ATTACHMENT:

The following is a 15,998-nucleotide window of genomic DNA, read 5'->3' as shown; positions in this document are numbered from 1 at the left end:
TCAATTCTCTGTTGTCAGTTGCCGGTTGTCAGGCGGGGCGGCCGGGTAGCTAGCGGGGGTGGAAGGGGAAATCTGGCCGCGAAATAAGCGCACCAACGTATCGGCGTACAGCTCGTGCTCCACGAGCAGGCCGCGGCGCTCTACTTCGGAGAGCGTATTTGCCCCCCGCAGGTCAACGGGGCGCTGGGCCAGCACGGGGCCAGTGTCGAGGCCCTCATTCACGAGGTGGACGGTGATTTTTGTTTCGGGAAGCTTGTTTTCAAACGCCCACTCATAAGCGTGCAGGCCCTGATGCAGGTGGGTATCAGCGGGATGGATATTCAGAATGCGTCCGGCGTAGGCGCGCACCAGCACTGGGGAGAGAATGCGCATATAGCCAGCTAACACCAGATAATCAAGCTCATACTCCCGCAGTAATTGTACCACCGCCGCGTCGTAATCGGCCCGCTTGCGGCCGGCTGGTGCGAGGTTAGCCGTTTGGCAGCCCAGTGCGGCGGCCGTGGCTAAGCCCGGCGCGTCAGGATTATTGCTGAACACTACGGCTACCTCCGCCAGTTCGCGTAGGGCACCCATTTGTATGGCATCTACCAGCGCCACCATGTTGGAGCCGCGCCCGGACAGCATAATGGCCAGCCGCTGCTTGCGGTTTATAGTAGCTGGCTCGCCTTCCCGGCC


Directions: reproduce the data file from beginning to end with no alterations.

The following is a 15,998-nucleotide window of genomic DNA, read 5'->3' as shown; positions in this document are numbered from 1 at the left end:
TCAATTCTCTGTTGTCAGTTGCCGGTTGTCAGGCGGGGCGGCCGGGTAGCTAGCGGGGGTGGAAGGGGAAATCTGGCCGCGAAATAAGCGCACCAACGTATCGGCGTACAGCTCGTGCTCCACGAGCAGGCCGCGGCGCTCTACTTCGGAGAGCGTATTTGCCCCCCGCAGGTCAACGGGGCGCTGGGCCAGCACGGGGCCAGTGTCGAGGCCCTCATTCACGAGGTGGACGGTGATTTTTGTTTCGGGAAGCTTGTTTTCAAACGCCCACTCATAAGCGTGCAGGCCCTGATGCAGGTGGGTATCAGCGGGATGGATATTCAGAATGCGTCCGGCGTAGGCGCGCACCAGCACTGGGGAGAGAATGCGCATATAGCCAGCTAACACCAGATAATCAAGCTCATACTCCCGCAGTAATTGTACCACCGCCGCGTCGTAATCGGCCCGCTTGCGGCCGGCTGGTGCGAGGTTAGCCGTTTGGCAGCCCAGTGCGGCGGCCGTGGCTAAGCCCGGCGCGTCAGGATTATTGCTGAACACTACGGCTACCTCCGCCAGTTCGCGTAGGGCACCCATTTGTATGGCATCTACCAGCGCCACCATGTTGGAGCCGCGCCCGGACAGCATAATGGCCAGCCGCTGCTTGCGGTTTATAGTAGCTGGCTCGCCTTCCCGGCC